langer1
February 12th, 2006, 17:11
Care to explain how?
Placing a known load across the battery with the engine off and watching the voltage will test the battery. Placing the same load across the battery with the engine running will test the ALT output by forcing it to charge to raise the voltage.

langer1
February 12th, 2006, 17:13
There's a problem because the voltage is only 12.22v and dropping while the engine is running. A load test will only further reinforce the fact that it isn't charging, but it won't isolate the problem to the alternator or the regulator. If I take the alternator out they can test it seperately from the vehicle and the regulator, so it would definately tell me which is broken, but like I said above, if I've already got it out I might as well put a new one back in.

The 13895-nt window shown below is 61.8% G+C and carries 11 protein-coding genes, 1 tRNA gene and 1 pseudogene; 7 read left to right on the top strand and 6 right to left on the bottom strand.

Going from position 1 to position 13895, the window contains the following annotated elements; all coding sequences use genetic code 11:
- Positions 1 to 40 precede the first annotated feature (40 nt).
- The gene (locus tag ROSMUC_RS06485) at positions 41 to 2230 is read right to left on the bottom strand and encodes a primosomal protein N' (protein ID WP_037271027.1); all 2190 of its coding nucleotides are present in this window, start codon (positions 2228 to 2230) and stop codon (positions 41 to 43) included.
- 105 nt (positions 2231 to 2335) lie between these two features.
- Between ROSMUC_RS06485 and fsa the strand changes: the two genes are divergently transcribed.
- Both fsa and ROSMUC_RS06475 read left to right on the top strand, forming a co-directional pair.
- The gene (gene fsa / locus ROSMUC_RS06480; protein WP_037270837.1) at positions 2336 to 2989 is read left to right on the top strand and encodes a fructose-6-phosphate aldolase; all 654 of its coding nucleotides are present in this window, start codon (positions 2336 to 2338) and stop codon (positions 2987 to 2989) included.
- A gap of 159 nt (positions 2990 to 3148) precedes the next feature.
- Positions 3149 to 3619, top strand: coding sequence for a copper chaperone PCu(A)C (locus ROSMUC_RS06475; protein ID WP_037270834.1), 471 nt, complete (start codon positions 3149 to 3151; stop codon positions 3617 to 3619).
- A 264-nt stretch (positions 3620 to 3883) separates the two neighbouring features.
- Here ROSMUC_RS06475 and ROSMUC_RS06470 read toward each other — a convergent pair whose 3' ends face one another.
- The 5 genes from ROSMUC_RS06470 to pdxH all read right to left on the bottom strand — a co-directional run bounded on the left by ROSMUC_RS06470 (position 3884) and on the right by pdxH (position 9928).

Do you have a yellow top battery?

Wow
February 12th, 2006, 17:19
I have a 2 week old Odyssey AGM battery. It is, without a doubt, functioning perfectly.

langer1
February 12th, 2006, 17:32
I have a 2 week old Odyssey AGM battery. It is, without a doubt, functioning perfectly.
Ok same thing, I ask because the SLA batteries never charge high. They recharge so easly you don't see 14.75 volts only for a brief time, if they're full voltage will drop back to 12.50 +-.25.
Do this test also.
Turn your headlights and blower motor on for 5 min's engine off.
Read the battery voltage off. Then start the engine and read it again, it should be at least 3 volts higher.